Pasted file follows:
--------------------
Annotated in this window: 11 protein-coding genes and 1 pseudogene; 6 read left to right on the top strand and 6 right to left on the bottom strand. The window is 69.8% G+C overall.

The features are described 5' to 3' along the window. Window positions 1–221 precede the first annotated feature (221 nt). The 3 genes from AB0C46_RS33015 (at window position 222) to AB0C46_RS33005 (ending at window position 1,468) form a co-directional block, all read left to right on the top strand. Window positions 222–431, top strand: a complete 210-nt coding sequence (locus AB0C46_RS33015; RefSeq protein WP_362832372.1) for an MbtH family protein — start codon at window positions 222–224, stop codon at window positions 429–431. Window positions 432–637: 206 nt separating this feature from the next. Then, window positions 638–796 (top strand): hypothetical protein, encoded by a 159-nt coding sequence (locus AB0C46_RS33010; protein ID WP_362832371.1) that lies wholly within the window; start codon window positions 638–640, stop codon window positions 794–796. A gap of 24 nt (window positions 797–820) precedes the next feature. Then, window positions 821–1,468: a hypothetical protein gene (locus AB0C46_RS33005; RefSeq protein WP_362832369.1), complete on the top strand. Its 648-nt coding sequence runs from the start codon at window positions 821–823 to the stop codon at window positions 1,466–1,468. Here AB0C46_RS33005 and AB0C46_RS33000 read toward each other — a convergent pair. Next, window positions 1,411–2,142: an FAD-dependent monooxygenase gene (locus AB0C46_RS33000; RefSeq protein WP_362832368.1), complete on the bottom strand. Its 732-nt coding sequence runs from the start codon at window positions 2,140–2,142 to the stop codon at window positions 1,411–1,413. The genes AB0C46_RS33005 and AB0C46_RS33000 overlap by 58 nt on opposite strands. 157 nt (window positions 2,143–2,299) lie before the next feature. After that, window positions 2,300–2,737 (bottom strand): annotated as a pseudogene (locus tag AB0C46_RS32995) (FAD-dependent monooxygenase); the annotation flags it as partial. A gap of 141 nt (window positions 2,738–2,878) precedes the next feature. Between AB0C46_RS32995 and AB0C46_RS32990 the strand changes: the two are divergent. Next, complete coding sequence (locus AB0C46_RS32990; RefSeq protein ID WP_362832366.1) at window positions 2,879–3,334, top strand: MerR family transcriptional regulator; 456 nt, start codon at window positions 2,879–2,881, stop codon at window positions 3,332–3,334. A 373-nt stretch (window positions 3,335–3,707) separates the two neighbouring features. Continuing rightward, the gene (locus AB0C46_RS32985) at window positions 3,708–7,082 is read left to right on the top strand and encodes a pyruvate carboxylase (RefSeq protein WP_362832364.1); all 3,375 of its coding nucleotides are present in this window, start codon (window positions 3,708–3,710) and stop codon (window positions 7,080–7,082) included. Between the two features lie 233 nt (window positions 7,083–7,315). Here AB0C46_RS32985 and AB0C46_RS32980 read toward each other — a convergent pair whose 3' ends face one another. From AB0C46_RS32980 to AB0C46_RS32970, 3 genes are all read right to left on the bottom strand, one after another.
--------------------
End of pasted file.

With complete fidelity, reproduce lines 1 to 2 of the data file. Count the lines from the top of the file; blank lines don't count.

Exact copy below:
Annotated in this window: 11 protein-coding genes and 1 pseudogene; 6 read left to right on the top strand and 6 right to left on the bottom strand. The window is 69.8% G+C overall.

The features are described 5' to 3' along the window. Window positions 1–221 precede the first annotated feature (221 nt). The 3 genes from AB0C46_RS33015 (at window position 222) to AB0C46_RS33005 (ending at window position 1,468) form a co-directional block, all read left to right on the top strand. Window positions 222–431, top strand: a complete 210-nt coding sequence (locus AB0C46_RS33015; RefSeq protein WP_362832372.1) for an MbtH family protein — start codon at window positions 222–224, stop codon at window positions 429–431. Window positions 432–637: 206 nt separating this feature from the next. Then, window positions 638–796 (top strand): hypothetical protein, encoded by a 159-nt coding sequence (locus AB0C46_RS33010; protein ID WP_362832371.1) that lies wholly within the window; start codon window positions 638–640, stop codon window positions 794–796. A gap of 24 nt (window positions 797–820) precedes the next feature. Then, window positions 821–1,468: a hypothetical protein gene (locus AB0C46_RS33005; RefSeq protein WP_362832369.1), complete on the top strand. Its 648-nt coding sequence runs from the start codon at window positions 821–823 to the stop codon at window positions 1,466–1,468. Here AB0C46_RS33005 and AB0C46_RS33000 read toward each other — a convergent pair. Next, window positions 1,411–2,142: an FAD-dependent monooxygenase gene (locus AB0C46_RS33000; RefSeq protein WP_362832368.1), complete on the bottom strand. Its 732-nt coding sequence runs from the start codon at window positions 2,140–2,142 to the stop codon at window positions 1,411–1,413. The genes AB0C46_RS33005 and AB0C46_RS33000 overlap by 58 nt on opposite strands. 157 nt (window positions 2,143–2,299) lie before the next feature. After that, window positions 2,300–2,737 (bottom strand): annotated as a pseudogene (locus tag AB0C46_RS32995) (FAD-dependent monooxygenase); the annotation flags it as partial. A gap of 141 nt (window positions 2,738–2,878) precedes the next feature. Between AB0C46_RS32995 and AB0C46_RS32990 the strand changes: the two are divergent. Next, complete coding sequence (locus AB0C46_RS32990; RefSeq protein ID WP_362832366.1) at window positions 2,879–3,334, top strand: MerR family transcriptional regulator; 456 nt, start codon at window positions 2,879–2,881, stop codon at window positions 3,332–3,334. A 373-nt stretch (window positions 3,335–3,707) separates the two neighbouring features. Continuing rightward, the gene (locus AB0C46_RS32985) at window positions 3,708–7,082 is read left to right on the top strand and encodes a pyruvate carboxylase (RefSeq protein WP_362832364.1); all 3,375 of its coding nucleotides are present in this window, start codon (window positions 3,708–3,710) and stop codon (window positions 7,080–7,082) included. Between the two features lie 233 nt (window positions 7,083–7,315). Here AB0C46_RS32985 and AB0C46_RS32980 read toward each other — a convergent pair whose 3' ends face one another. From AB0C46_RS32980 to AB0C46_RS32970, 3 genes are all read right to left on the bottom strand, one after another.